Bob Hurzeler, Flagship CEO, discusses the challenges of the pandemic and how Flagship responded to them.
When the auto finance world seemingly began to collapse last spring, Flagship Credit Acceptance, like most lenders, had to act swiftly to adjust to the changing market conditions and demands on its workplace operations.
Within three days, 97% of the Chadds Ford, Pa.-based lender’s associates had successfully transferred to a work-from-home environment, Chief Executive Bob Hurzeler told Auto Finance News. Currently, the subprime auto financier’s team is at a 98% work-from-home capacity, with a “fluid” return-to-office plan, largely dependent on concerns surrounding team member safety, he said.
“This was not the challenge we expected this year, but it was not insurmountable. As a leader, you become accustomed to rapid change and understand the need for calm responses,” Hurzeler said. “Our collaboration and our existing plans for operational continuity allowed us to respond to a rapidly changing environment.”
Flagship saw success in the latter half of 2020 as the market began to rebound, which Hurzeler credits to his leadership team’s differing approaches to problem solving and the team’s ability to communicate. The lender made headlines recently when it inked a partnership with Pagaya, an AI-powered fintech asset management firm, that will allow Flagship to expand its credit product to other consumers and dealers.
“In this environment, the leadership style impacted how we treated the pandemic, not the other way around. This team responded decisively. We challenged what we knew, and we challenged each other,” Hurzeler said.
And, despite common concerns throughout the industry about communication issues arising from the sudden disconnect wrought by COVID, remote work has improved the way Flagship views and prioritizes its approach to communication, which Hurzeler believes sets the lender up for success this year.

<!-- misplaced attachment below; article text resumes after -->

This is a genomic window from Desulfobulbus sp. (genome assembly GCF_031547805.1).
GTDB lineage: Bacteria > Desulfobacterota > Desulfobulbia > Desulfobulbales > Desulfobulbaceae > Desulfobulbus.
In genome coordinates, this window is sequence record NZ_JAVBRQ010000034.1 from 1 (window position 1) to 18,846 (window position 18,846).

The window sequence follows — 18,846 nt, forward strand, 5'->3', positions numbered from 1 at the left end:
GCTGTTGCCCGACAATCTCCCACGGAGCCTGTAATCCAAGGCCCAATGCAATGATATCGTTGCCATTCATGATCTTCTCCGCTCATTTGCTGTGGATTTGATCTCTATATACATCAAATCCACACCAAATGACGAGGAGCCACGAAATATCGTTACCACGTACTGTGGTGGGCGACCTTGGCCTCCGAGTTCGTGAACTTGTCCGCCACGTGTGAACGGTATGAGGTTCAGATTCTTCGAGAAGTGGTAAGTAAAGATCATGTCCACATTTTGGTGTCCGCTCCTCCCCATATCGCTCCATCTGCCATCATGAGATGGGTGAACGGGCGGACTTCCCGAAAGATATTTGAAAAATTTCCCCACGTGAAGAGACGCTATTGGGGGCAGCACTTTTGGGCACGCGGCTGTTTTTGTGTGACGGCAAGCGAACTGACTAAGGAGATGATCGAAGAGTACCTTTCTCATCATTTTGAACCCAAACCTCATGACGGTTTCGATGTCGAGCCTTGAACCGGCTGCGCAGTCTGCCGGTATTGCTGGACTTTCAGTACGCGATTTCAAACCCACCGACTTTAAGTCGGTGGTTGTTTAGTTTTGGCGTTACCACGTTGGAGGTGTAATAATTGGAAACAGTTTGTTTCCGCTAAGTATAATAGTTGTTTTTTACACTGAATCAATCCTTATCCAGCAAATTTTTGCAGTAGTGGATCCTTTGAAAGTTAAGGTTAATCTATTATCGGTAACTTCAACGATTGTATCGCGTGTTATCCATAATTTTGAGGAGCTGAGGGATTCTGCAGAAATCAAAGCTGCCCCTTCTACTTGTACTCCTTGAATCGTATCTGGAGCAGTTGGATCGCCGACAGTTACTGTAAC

Hurzeler and AFN discussed lessons learned from 2020, best practices for keeping teams connected and harnessing resources to respond to the unknown. What follows is an edited transcript of the conversation.
Auto Finance News: What were some of the challenges the pandemic highlighted for you, and how did Flagship work through them?
Bob Hurzeler: I think that instead of highlighted, we should look to what challenges the pandemic created. You’d think that the largest challenge would be technology and communication, but that wasn’t the case for us.
For us, the largest challenge was uncertainty: What if the market shuts down for an extended period of time? What does the stimulus package look like? Are we doing everything we can to keep everyone safe? Are we timing the markets correctly?
In retrospect, we excelled here. If anything was highlighted, it was the importance of our team members, of keeping them safe and supported, both in “normal” and pandemic times.
The pandemic and its resulting challenges have impacted each team member differently. Some faced illness and job loss within their families; others had children home, or were impacted by social unrest. Our IT, HR, Diversity and Inclusion Council, and leadership teams stepped up and worked to ensure all had what they needed, when they needed it.
Externally, we had to respond to the unique needs of our dealer partners. They were experiencing the same things we were, all while in many cases moving car sales to an entirely or mostly virtual environment. We adjusted our funding process and stepped up our communication in order to provide dealers with as much transparency as possible.